# Ammount of heat needed to lift hot air ballon.

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I'm thinking about making a new type of hot air balloon, but I need to see if I can even make the math/physics work out let alone the engineering. I would be more than happy to collaborate on the effort, may be make some one very rich.

How much heat would it take to lift a spherical hot air balloon (r= 81.4) x ft in to the air?

How much heat at x altitude (function would be appreciated) would be needed to raise the balloon 200 ft?

I'm most concerned with the lift off, as once in flight I have a different source of power than a flame.

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PV = nRT for an ideal gas, which should be a good enough approximation

If the inflated volume is constant and the pressure is constant, then the density varies inversely with temperature (one must use an absolute temperature here, e.g. Kelvins)

The buoyancy force is the weight of the displaced air. 1 mole of an ideal gas displaces 22.4L at STP, which is about 29 grams of mass. If you doubled the temperature from 273K to 546K (i.e. 273 ºC), the air density inside the balloon drops in half, and you could lift 14.5 grams

I'm using 0º C and 1 atmosphere as STP here, which is apparently now an "old" definition according to IUPAC, but it's what I grew up on

http://en.wikipedia.org/wiki/Standard_conditions_for_temperature_and_pressure

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This is an approximate value.

First, we set up a force balance equation about the balloon.

We consider air as an ideal gas.

Vballoon Loballoon air + mload +mballoon mass= Vballoon Loair(h)

Vballoon{(MairP(h) ) /(R Tballoon) }+ mload +mballoon mass= Vballoon Loair(h)

So

Tballoon={ Vballoon Mair P(h)} / {R (Vballoon Loair(h) -mload -mballon mass) }

The required heat energy is like this.

Q =~ Vballon Loair (h) Cp air(Tballoon - Tair) + Qloss

Q/t = Qloss/t

The required energy from the beginning is

Q =~ Vballon Loair (h) Cp air(Tballoon - Tair) + Qloss/t ttravel

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Just a couple of practical points.You do not make clear the units of measurement. Is the balloon 81.4 ft radius or 81.4 something else to be raised X feet into the air? You also need to know the total weight of all you need to lift. This includes the balloon envelope, air heating mechanism, pilot and whatever is going to provide the source of power that you mention once your machine is in the air. Hot air balloons are pretty big structures which generally carry quite light loads. If you are going to force it through the air you will need a powerful motor which will surely be heavy.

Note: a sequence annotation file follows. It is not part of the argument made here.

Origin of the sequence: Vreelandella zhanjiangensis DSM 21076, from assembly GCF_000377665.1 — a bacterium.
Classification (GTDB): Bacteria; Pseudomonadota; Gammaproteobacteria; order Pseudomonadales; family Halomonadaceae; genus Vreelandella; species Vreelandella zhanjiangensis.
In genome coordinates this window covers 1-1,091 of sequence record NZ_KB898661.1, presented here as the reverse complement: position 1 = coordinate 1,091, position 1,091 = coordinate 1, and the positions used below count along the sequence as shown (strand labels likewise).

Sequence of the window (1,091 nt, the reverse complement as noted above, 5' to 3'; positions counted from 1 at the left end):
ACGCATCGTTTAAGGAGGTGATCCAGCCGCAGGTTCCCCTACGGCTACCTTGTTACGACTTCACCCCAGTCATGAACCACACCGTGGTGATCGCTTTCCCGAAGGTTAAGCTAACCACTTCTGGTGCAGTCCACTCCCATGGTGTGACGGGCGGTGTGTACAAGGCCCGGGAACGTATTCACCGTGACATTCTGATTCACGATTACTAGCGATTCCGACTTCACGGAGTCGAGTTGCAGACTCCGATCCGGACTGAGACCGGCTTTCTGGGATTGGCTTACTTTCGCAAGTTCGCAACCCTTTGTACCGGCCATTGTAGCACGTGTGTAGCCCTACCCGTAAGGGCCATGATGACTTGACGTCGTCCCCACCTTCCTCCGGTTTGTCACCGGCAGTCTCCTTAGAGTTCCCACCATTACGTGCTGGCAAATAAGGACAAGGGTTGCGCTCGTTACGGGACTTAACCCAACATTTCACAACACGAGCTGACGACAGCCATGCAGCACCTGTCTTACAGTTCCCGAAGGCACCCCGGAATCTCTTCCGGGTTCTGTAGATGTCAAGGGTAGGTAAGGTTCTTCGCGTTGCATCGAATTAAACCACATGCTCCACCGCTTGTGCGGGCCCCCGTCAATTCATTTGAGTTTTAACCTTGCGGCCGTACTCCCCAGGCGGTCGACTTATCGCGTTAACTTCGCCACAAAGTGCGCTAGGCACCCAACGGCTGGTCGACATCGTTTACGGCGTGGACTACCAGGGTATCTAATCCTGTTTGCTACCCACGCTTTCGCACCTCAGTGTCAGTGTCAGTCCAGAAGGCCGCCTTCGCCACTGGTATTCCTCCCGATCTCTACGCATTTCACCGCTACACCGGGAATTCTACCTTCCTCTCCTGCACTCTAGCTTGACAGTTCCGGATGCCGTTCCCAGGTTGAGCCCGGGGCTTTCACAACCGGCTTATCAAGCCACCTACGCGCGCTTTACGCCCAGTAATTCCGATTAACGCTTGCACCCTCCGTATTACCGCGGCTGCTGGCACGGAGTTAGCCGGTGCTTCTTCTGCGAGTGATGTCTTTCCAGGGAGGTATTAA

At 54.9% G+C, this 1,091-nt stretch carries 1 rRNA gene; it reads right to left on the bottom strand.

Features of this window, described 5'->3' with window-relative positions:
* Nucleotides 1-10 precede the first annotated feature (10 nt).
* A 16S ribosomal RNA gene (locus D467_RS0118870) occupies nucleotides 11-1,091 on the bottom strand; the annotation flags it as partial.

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Ah yes: pv=nrt, fond memories.

(The units are ft sorry) The dimensions I used are based on a spherical version of a 3-5 passenger hot air balloon. The "power" source I'm planning to use weighs about 90lbs. Let's assume 150lbs is the weight of a "passenger". The "power" source can deliver 10% of the "average homes" "power".

My hope is to carry at least 2 people and their cargo.

Is this enough information? If so is this feasible?

Edited by wanabe
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Ah yes: pv=nrt, fond memories.

(The units are ft sorry) The dimensions I used are based on a spherical version of a 3-5 passenger hot air balloon. The "power" source I'm planning to use weighs about 90lbs. Let's assume 150lbs is the weight of a "passenger". The "power" source can deliver 10% of the "average homes" "power".

My hope is to carry at least 2 people and their cargo.

Is this enough information? If so is this feasible?

I'm not really into maths and anyway you will need to vary the heat required according to weather and load conditions. However this link makes clear you will need at the very least 2MW (possibly as much as 12MW). http://en.wikipedia.org/wiki/Hot_air_balloon

Edited by TonyMcC
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• 4 weeks later...

So unless my generator can create this power range 2-12MW, this thing can't get off the ground, am I correct?

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